Despite theorizing this style, Schrader has not until now attempted to make such a film himself. As he told Adam Kempenaar and Josh Larsen of Filmspotting, “I am too attracted to empathy, action, sex, and violence in film.” His career to date is not entirely disconnected from First Reformed—many critics have noted its affinities with Schrader’s scripts for Taxi Driver (1976) and Raging Bull (1980)—but the kinetic thrills of cinema predominate in his previous work. Viewers might be forgiven for failing to identify any holiness, for instance, in his sexy remake of Cat People (1982). But after a conversation four years ago with Pawel Pawilkowski, director of Ida (2013)—an austere and poignant film that clearly qualifies as transcendental—Schrader realized that the time had now come for his own attempt at the transcendent style. He embarked on a re-education in the form, watching two dozen of its best examples and lifting his favorite elements for use in First Reformed. (Among its pleasures for film buffs is the wealth of cinematic references: the opening titles come from Roberto Rossellini’s Voyage to Italy, a third act encounter with barbed wire is from John Huston’s Wise Blood, etc.) It is a remarkable feat that a film this erudite and patient can be so enthralling.

In addition to its relationship with Schrader’s film theory, First Reformed is very personal in its exploration of Christian Reformed culture. Schrader was raised in Grand Rapids, Michigan, in a strict Calvinist household that forbade him from going to the movies until he was eighteen. As an undergraduate at Calvin College, he chanced upon an Ingmar Bergman film festival playing at a seedy local theatre, and this initiated his extraordinary cinematic education and career. In his earlier work Schrader touched on his upbringing, usually to attack it. His porn-industry thriller Hardcore (1979), for example, is a nasty dig at his pious family—“a young man’s ‘F-you’ to his father,” as he recently described it.

Now in his early seventies, he returns to Christian themes with greater maturity and an unexpectedly generous eye. With nearly every character, First Reformed avoids simplistic caricatures of the theological positions it portrays. Toller is a committed man of faith, not a closeted atheist, and Pastor Jeffers of Abundant Life (Cedric Antonio Kyles, a.k.a. Cedric the Entertainer) preaches a prosperity gospel but never devolves into mere hucksterism. How people of faith might think about our environmental crisis is the film’s subject, but its bigger mission is transcendental: how do we find God in the deepest wells of failure and despair? The film gives no easy answers, but it invites viewers to experience its journey toward the Holy.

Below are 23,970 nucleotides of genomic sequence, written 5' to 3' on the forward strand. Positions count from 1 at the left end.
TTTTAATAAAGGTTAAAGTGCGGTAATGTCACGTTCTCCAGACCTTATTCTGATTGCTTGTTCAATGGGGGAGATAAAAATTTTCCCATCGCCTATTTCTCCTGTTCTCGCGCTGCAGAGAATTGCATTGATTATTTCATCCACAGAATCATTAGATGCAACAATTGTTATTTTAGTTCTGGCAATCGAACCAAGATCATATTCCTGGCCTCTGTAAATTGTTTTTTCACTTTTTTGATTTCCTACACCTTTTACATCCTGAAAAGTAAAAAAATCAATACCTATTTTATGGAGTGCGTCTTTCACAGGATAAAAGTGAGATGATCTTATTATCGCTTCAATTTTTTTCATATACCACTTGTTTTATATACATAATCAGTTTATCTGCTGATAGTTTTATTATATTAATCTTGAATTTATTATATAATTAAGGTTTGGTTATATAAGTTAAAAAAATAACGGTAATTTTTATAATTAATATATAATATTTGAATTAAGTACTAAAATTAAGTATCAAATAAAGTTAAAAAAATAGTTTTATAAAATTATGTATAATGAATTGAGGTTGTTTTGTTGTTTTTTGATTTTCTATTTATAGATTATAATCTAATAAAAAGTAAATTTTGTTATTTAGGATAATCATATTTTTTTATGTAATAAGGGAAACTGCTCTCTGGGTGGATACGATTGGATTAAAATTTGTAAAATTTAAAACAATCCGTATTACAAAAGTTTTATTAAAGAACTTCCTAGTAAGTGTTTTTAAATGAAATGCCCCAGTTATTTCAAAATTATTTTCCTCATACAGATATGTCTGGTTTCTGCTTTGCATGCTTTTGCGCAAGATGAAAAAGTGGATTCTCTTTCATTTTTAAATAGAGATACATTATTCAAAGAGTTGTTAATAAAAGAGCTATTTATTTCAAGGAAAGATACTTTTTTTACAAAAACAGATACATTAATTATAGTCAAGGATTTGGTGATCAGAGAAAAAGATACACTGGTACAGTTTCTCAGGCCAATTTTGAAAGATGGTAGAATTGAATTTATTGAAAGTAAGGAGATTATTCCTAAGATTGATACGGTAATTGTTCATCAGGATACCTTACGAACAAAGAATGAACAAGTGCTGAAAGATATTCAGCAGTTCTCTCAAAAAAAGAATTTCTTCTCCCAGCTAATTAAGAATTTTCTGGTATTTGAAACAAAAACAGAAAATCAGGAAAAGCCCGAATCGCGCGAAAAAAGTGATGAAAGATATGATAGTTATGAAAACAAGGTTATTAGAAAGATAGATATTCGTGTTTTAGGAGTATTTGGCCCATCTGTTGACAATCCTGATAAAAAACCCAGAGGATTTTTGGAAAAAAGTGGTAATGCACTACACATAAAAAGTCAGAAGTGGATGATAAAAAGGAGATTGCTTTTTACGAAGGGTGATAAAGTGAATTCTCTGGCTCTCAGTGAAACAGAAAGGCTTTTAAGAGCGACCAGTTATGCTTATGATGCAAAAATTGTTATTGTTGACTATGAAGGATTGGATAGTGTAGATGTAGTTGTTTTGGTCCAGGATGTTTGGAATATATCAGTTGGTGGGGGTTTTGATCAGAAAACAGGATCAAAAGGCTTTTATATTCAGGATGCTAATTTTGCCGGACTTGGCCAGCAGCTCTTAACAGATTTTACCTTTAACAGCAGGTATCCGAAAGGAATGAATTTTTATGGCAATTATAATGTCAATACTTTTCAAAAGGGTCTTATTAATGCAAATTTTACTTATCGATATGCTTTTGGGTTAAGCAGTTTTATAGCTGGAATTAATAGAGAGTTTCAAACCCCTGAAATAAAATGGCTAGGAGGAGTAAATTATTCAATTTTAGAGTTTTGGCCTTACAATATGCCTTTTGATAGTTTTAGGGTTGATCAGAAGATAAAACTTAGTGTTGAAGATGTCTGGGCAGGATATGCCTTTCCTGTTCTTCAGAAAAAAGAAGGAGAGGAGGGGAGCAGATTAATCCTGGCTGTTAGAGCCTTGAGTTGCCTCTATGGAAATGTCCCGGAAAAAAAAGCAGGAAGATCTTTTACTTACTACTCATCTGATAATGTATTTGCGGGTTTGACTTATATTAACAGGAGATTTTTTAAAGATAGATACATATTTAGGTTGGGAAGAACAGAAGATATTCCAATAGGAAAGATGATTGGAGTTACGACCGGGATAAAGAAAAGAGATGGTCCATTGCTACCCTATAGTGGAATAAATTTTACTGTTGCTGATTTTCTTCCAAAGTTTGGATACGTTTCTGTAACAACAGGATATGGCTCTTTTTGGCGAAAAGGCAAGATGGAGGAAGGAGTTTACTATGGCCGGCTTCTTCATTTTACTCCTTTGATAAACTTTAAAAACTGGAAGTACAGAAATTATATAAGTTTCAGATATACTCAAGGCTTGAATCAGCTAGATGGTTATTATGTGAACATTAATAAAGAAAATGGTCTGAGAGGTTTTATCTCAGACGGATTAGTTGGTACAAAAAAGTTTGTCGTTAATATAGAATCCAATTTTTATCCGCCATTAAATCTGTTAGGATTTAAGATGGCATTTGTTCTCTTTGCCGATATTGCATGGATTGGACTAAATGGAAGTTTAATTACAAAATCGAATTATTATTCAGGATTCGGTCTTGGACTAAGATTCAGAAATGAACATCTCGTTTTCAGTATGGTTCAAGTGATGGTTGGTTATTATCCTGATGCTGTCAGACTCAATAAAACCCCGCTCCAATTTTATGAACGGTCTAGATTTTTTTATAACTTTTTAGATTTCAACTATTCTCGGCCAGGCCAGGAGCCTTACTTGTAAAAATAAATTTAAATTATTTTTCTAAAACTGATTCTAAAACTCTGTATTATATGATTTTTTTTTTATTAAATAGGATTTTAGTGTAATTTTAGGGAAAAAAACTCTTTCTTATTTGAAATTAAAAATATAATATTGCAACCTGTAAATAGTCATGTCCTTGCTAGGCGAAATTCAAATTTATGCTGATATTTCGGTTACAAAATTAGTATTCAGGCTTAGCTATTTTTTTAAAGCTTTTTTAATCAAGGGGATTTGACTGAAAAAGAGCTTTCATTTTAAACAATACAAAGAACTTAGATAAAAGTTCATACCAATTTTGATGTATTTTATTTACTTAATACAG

In one key scene, Jeffers counsels Toller about his predicament, insisting that by wanting radical political change through the effort of an outspoken church, Toller is not “living in the real world.” Toller responds by invoking lessons he has learned from reading Thomas Merton, and Jeffers counters that Merton was a monk who lived in Kentucky and wrote books: “that’s not the real world either.” Jeffers tells Toller that he is “living too much in the garden.” Even Jesus, Jeffers says, did not spend all of his time in the garden of Gethsemane, but sometimes went to the mountain top and sometimes went to the marketplace. Jeffers does not say that Toller should ignore his concern for the planet, only that he should incorporate that concern into a life which is more full and rounded than the one he currently inhabits in his empty house with his books, bottles, and pen.

What Toller chooses to do in spite of Jeffers’s counsel spring-loads the film’s second half, an explosive, sometimes fantastical set of events that are especially shocking after the quiet, conversational first half. Without giving too much away, I would suggest that the ending of the film stages the logical outcome of Toller’s asceticism and ultimately explodes its logic. The final shot, borrowed perhaps from Vertigo, opens the possibility of transcendence through an unforeseen grace that meets Toller in a very dark place, much like a Gethsemane full of thorns. “Gethsemani,” incidentally, was the name of Merton’s abbey in Kentucky, and part of Schrader’s suggestion may be that “living in the garden” cannot be reduced to only one meaning. The “power of negation” Merton found so alluring during his day seems all the more pressing in our current time of planetary crisis, but succumbing to that negation and believing it to be an end in itself cannot be our way. In a garden of sorrow we may experience abject despair but also a path to the Holy.


Charles Andrews is professor of English at Whitworth University.